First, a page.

1.1 Mission

Revision as of 05:37, 8 February 2021 by Isabel A. Lefevre (talk | contribs) (English language edits and a few additional details)
Jump to: navigation, search

​​​​​​​​​​​​A. Background & Definitions

According to the EQIPD Quality System's Implementation Strategy, the first thing that the Process owner does is to prepare an answer to the questions why she / he has decided to implement a Quality System. It is expected that this question will be asked not only by the members of her / his research unit but also by other colleagues and collaborators. Thus, the Process Owner should be prepared to have a convincing answer that justifies the efforts and time that will be invested in the implementation and maintenance of the Quality System.

In EQIPD terms, the mission statement is a concise summary of why quality matters for the research unit. Please visit the EQIPD Quality System page for information on how EQIPD defines quality and examples of how scientists from different sectors answer the question "why quality matters".

EQIPD emphasizes not the length of the mission statement but its ability to be understood and followed by all members of the research unit.

This Toolbox item refers to one of the Core Requirements (Core Requirement 3 - "The research unit must have defined quality objectives​​").​

B. Guidance & Expectations

The mission statement may have the following three sections:

1. General statement about research data quality

  • List what quality means in your environment or context.
  • Prioritize where quality does matter the most.
  • ​Define the goal of your research unit or parent organization with regard to research quality.

This statement shall briefly describe your understanding of the term research quality. Since this understanding might vary depending on the context of your organization, you might have a different focus compared to others (e.g., data points being a real representation of the population, having implemented measures against bias or providing adequate training). Depending on your setting, it is advisable to see this as an exercise within a larger group; e.g., within a CRO it can be done together with leadership or in academia with all group members, including students.

2. What is at stake when research quality is not maintained

  • Describe the potential consequences of non-compliance or inferior quality for your research unit and/or parent organization.
  • Identify and highlight the biggest risks for non-compliance or inferior quality in your environment.
  • List specific measures to be taken to address these risks.

The understanding and awareness of the consequences of not maintaining research quality should be known to everyone in the research unit. It should be clear what the impact can be if not every team member is working towards research data quality. This description should point out most, if not all, consequences for the research unit but also for the individual researcher. In this context it is also advisable to identify measures to protect the research unit against the negative impact.

3. Quality objectives

  • Describe what exactly the Quality System shall improve in your research unit and/or parent organization.
  • Define the specific, measurable and traceable goals that your research unit and/or parent organization wants to achieve with the EQIPD Quality System.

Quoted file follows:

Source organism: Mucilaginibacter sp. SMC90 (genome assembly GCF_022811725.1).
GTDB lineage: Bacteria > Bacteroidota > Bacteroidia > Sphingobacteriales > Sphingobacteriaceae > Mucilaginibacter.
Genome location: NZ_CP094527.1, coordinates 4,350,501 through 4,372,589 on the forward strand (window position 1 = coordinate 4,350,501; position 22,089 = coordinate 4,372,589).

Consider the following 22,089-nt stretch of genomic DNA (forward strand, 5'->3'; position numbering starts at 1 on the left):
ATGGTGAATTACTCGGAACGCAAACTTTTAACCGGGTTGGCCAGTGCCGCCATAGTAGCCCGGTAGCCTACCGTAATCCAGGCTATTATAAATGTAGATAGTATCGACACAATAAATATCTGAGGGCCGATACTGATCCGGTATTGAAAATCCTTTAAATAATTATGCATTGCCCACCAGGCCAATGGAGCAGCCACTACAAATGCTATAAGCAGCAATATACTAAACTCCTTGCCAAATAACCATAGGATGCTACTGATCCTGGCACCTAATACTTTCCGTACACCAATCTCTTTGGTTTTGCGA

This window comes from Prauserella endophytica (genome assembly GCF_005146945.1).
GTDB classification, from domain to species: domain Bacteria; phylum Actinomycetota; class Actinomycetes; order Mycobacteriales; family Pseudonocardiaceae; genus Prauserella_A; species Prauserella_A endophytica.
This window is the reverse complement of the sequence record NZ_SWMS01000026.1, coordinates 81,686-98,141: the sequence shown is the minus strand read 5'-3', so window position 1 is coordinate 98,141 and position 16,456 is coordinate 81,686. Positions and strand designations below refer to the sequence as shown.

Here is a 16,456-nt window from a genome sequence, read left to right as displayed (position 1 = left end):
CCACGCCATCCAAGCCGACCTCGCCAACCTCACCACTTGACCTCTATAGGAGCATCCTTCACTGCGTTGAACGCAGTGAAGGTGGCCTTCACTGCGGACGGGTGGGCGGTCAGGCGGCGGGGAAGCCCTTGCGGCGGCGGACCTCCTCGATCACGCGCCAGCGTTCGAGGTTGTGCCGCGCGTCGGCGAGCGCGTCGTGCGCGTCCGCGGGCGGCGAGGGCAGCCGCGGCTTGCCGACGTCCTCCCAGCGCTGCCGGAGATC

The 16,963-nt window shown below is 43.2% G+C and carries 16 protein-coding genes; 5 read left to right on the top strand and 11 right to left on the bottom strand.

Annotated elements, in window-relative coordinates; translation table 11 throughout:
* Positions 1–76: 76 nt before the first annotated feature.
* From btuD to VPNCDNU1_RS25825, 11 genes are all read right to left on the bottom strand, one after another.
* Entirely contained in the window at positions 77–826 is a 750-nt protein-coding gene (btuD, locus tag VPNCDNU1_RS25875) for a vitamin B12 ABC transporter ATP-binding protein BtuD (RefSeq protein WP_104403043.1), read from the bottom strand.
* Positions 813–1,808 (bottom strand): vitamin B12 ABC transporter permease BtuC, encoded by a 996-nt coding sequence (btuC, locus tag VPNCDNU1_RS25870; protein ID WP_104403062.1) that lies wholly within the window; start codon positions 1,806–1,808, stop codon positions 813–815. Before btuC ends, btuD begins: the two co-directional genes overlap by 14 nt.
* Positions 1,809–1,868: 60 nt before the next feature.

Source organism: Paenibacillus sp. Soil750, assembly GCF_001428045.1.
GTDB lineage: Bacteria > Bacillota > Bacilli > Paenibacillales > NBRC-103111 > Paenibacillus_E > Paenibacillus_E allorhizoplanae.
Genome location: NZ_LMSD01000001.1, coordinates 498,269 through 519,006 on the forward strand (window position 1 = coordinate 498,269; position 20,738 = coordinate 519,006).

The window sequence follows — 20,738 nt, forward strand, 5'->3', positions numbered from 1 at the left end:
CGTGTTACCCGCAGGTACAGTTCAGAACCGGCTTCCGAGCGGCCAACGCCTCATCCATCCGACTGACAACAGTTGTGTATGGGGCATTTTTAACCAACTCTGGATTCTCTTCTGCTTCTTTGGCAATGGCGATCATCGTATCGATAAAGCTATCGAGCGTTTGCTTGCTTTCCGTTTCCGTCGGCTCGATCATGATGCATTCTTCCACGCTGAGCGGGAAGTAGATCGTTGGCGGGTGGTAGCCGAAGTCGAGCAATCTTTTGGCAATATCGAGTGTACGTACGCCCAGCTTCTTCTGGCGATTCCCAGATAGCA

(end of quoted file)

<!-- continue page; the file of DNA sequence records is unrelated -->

• Define indicators for each objective and describe how you will use them.

A description of improvements can be about the research process itself such as experimental design, data analysis and reporting. But it can also be about the supplementary processes such as storage of research materials, the documentation of research data or the archiving thereof. It is important to identify and describe these aspects for which your research unit has the greatest need. Finding measurable goals is difficult but advisable, since they will help assess the effectiveness of the implemented measures over the years.​


  • ​​To make sure that an incentive and award/reward structure is aligned with the quality objectives (please refer to items 1.3.1-1.3.4 for more information). The following questions serve as examples of how such an alignment can be tested:
    • Do we encourage / support publication of "negative" or "null" results, i.e., findings that are different from those expected?
    • Do we recognize / reward high-quality studies irrespective of the outcome ("positive" or "negative/null" results)?
    • Do we encourage people to develop and implement risk-mitigating strategies and procedures? Do we recognize these efforts?
    • Do we encourage people not to rush experiments but to invest time and resources in developing/using robust methods, optimizing experimental set-ups and to conduct experiments properly according to high-quality standards (even if it takes more time than initially allocated)?​
    • Do we review internal processes to make sure that there is no pressure to generate "positive results"? If there is such pressure, do we have processes to mitigate the risks?
    • When hiring new people, do we consider the quality and rigor of the applicants’ research?​

C. Resources

Template to create a Mission Statement based on the above guidance - [1]

Experiences from the pilot phase of implementing research assessment reforms for hiring professors at BIH/Charité - [2]

Financial incentives to support re-use of open data, preregister and to publish negative (null) results - BIH QUEST examples​

back to Toolbox

Next item: 1.2 Scope